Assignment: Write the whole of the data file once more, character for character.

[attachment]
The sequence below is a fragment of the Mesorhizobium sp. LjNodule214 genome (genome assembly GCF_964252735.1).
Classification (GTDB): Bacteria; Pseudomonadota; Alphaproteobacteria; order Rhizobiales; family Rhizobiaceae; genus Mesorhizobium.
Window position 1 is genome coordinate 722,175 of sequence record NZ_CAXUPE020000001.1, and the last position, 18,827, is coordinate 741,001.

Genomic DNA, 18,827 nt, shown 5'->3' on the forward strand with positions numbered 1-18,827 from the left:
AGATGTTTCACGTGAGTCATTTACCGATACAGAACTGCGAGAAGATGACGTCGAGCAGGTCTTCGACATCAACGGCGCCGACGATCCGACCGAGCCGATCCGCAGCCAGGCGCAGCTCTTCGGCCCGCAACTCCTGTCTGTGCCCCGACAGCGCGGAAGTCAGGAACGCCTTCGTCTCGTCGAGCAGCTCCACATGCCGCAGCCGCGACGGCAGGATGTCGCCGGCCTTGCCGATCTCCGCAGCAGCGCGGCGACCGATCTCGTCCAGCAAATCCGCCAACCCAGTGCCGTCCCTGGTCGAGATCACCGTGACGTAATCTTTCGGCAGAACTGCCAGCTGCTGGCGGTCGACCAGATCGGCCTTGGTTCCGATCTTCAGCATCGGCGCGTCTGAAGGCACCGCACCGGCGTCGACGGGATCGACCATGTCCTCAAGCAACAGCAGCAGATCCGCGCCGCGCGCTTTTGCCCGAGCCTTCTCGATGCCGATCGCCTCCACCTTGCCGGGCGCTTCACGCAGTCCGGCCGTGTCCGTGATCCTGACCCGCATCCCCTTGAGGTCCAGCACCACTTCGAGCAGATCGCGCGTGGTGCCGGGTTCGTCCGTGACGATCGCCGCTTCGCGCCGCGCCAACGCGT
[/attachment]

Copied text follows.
The sequence below is a fragment of the Mesorhizobium sp. LjNodule214 genome (genome assembly GCF_964252735.1).
Classification (GTDB): Bacteria; Pseudomonadota; Alphaproteobacteria; order Rhizobiales; family Rhizobiaceae; genus Mesorhizobium.
Window position 1 is genome coordinate 722,175 of sequence record NZ_CAXUPE020000001.1, and the last position, 18,827, is coordinate 741,001.

Genomic DNA, 18,827 nt, shown 5'->3' on the forward strand with positions numbered 1-18,827 from the left:
AGATGTTTCACGTGAGTCATTTACCGATACAGAACTGCGAGAAGATGACGTCGAGCAGGTCTTCGACATCAACGGCGCCGACGATCCGACCGAGCCGATCCGCAGCCAGGCGCAGCTCTTCGGCCCGCAACTCCTGTCTGTGCCCCGACAGCGCGGAAGTCAGGAACGCCTTCGTCTCGTCGAGCAGCTCCACATGCCGCAGCCGCGACGGCAGGATGTCGCCGGCCTTGCCGATCTCCGCAGCAGCGCGGCGACCGATCTCGTCCAGCAAATCCGCCAACCCAGTGCCGTCCCTGGTCGAGATCACCGTGACGTAATCTTTCGGCAGAACTGCCAGCTGCTGGCGGTCGACCAGATCGGCCTTGGTTCCGATCTTCAGCATCGGCGCGTCTGAAGGCACCGCACCGGCGTCGACGGGATCGACCATGTCCTCAAGCAACAGCAGCAGATCCGCGCCGCGCGCTTTTGCCCGAGCCTTCTCGATGCCGATCGCCTCCACCTTGCCGGGCGCTTCACGCAGTCCGGCCGTGTCCGTGATCCTGACCCGCATCCCCTTGAGGTCCAGCACCACTTCGAGCAGATCGCGCGTGGTGCCGGGTTCGTCCGTGACGATCGCCGCTTCGCGCCGCGCCAACGCGT